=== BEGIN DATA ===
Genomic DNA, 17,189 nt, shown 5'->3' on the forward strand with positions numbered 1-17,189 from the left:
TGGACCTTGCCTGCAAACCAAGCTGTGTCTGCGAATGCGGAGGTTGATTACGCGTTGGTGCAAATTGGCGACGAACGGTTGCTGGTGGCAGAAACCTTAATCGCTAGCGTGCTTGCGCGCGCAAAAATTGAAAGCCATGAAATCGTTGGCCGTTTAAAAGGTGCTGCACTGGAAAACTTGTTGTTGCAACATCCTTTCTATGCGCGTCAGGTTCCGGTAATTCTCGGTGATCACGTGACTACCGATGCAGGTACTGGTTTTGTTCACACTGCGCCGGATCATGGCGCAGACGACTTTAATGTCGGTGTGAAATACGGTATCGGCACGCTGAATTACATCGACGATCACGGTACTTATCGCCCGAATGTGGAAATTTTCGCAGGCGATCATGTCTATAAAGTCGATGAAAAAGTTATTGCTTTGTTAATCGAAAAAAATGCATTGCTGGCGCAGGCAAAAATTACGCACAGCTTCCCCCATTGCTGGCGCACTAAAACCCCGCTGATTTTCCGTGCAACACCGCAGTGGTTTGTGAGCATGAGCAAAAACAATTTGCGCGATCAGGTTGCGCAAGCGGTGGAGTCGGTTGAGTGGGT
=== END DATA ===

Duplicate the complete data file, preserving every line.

Genomic DNA, 17,189 nt, shown 5'->3' on the forward strand with positions numbered 1-17,189 from the left:
TGGACCTTGCCTGCAAACCAAGCTGTGTCTGCGAATGCGGAGGTTGATTACGCGTTGGTGCAAATTGGCGACGAACGGTTGCTGGTGGCAGAAACCTTAATCGCTAGCGTGCTTGCGCGCGCAAAAATTGAAAGCCATGAAATCGTTGGCCGTTTAAAAGGTGCTGCACTGGAAAACTTGTTGTTGCAACATCCTTTCTATGCGCGTCAGGTTCCGGTAATTCTCGGTGATCACGTGACTACCGATGCAGGTACTGGTTTTGTTCACACTGCGCCGGATCATGGCGCAGACGACTTTAATGTCGGTGTGAAATACGGTATCGGCACGCTGAATTACATCGACGATCACGGTACTTATCGCCCGAATGTGGAAATTTTCGCAGGCGATCATGTCTATAAAGTCGATGAAAAAGTTATTGCTTTGTTAATCGAAAAAAATGCATTGCTGGCGCAGGCAAAAATTACGCACAGCTTCCCCCATTGCTGGCGCACTAAAACCCCGCTGATTTTCCGTGCAACACCGCAGTGGTTTGTGAGCATGAGCAAAAACAATTTGCGCGATCAGGTTGCGCAAGCGGTGGAGTCGGTTGAGTGGGT